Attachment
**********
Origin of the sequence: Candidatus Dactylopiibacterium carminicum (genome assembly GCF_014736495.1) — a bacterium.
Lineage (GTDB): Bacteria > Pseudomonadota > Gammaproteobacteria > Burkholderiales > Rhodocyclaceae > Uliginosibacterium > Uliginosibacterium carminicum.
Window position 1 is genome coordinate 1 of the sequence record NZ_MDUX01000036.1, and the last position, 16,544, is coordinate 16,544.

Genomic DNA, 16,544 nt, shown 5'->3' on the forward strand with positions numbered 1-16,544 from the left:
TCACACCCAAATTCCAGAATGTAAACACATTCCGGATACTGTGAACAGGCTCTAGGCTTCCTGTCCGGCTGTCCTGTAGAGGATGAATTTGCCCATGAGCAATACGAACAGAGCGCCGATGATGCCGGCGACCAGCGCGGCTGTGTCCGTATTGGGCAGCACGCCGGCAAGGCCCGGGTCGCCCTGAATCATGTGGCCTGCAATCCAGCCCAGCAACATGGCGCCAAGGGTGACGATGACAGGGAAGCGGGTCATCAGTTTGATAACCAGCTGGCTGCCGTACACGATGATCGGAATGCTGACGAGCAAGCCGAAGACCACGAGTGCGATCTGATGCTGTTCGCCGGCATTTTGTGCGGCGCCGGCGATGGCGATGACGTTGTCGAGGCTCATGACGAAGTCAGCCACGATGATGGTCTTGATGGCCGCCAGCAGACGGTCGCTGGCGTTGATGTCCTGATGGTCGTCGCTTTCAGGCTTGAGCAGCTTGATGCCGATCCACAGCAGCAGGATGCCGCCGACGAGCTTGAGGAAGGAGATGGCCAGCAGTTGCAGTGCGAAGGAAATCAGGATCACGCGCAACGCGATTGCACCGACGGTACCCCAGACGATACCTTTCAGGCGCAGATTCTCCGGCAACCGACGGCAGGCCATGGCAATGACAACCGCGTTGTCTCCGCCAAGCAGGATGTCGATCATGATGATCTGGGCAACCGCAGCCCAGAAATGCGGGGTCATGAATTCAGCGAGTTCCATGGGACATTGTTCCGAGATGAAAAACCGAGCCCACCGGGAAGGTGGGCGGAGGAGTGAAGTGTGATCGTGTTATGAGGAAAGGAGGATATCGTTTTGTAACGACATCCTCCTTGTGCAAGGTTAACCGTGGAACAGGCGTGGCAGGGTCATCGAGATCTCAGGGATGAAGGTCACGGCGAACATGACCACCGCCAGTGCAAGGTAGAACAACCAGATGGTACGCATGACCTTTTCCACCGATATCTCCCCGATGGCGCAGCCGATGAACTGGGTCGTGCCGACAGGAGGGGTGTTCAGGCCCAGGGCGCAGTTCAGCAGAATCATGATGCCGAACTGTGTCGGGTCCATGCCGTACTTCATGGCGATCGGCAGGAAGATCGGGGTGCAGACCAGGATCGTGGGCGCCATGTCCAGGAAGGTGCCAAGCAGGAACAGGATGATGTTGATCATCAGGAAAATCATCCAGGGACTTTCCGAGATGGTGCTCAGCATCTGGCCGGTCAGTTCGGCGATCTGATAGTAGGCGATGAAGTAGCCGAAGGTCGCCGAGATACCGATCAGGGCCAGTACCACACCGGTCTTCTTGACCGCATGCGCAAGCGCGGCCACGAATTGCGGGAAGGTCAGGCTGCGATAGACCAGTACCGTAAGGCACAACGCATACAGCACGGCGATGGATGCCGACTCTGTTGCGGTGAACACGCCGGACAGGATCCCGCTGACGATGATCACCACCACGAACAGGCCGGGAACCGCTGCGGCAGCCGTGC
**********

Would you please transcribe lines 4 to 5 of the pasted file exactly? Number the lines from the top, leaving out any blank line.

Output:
Genomic DNA, 16,544 nt, shown 5'->3' on the forward strand with positions numbered 1-16,544 from the left:
TCACACCCAAATTCCAGAATGTAAACACATTCCGGATACTGTGAACAGGCTCTAGGCTTCCTGTCCGGCTGTCCTGTAGAGGATGAATTTGCCCATGAGCAATACGAACAGAGCGCCGATGATGCCGGCGACCAGCGCGGCTGTGTCCGTATTGGGCAGCACGCCGGCAAGGCCCGGGTCGCCCTGAATCATGTGGCCTGCAATCCAGCCCAGCAACATGGCGCCAAGGGTGACGATGACAGGGAAGCGGGTCATCAGTTTGATAACCAGCTGGCTGCCGTACACGATGATCGGAATGCTGACGAGCAAGCCGAAGACCACGAGTGCGATCTGATGCTGTTCGCCGGCATTTTGTGCGGCGCCGGCGATGGCGATGACGTTGTCGAGGCTCATGACGAAGTCAGCCACGATGATGGTCTTGATGGCCGCCAGCAGACGGTCGCTGGCGTTGATGTCCTGATGGTCGTCGCTTTCAGGCTTGAGCAGCTTGATGCCGATCCACAGCAGCAGGATGCCGCCGACGAGCTTGAGGAAGGAGATGGCCAGCAGTTGCAGTGCGAAGGAAATCAGGATCACGCGCAACGCGATTGCACCGACGGTACCCCAGACGATACCTTTCAGGCGCAGATTCTCCGGCAACCGACGGCAGGCCATGGCAATGACAACCGCGTTGTCTCCGCCAAGCAGGATGTCGATCATGATGATCTGGGCAACCGCAGCCCAGAAATGCGGGGTCATGAATTCAGCGAGTTCCATGGGACATTGTTCCGAGATGAAAAACCGAGCCCACCGGGAAGGTGGGCGGAGGAGTGAAGTGTGATCGTGTTATGAGGAAAGGAGGATATCGTTTTGTAACGACATCCTCCTTGTGCAAGGTTAACCGTGGAACAGGCGTGGCAGGGTCATCGAGATCTCAGGGATGAAGGTCACGGCGAACATGACCACCGCCAGTGCAAGGTAGAACAACCAGATGGTACGCATGACCTTTTCCACCGATATCTCCCCGATGGCGCAGCCGATGAACTGGGTCGTGCCGACAGGAGGGGTGTTCAGGCCCAGGGCGCAGTTCAGCAGAATCATGATGCCGAACTGTGTCGGGTCCATGCCGTACTTCATGGCGATCGGCAGGAAGATCGGGGTGCAGACCAGGATCGTGGGCGCCATGTCCAGGAAGGTGCCAAGCAGGAACAGGATGATGTTGATCATCAGGAAAATCATCCAGGGACTTTCCGAGATGGTGCTCAGCATCTGGCCGGTCAGTTCGGCGATCTGATAGTAGGCGATGAAGTAGCCGAAGGTCGCCGAGATACCGATCAGGGCCAGTACCACACCGGTCTTCTTGACCGCATGCGCAAGCGCGGCCACGAATTGCGGGAAGGTCAGGCTGCGATAGACCAGTACCGTAAGGCACAACGCATACAGCACGGCGATGGATGCCGACTCTGTTGCGGTGAACACGCCGGACAGGATCCCGCTGACGATGATCACCACCACGAACAGGCCGGGAACCGCTGCGGCAGCCGTGC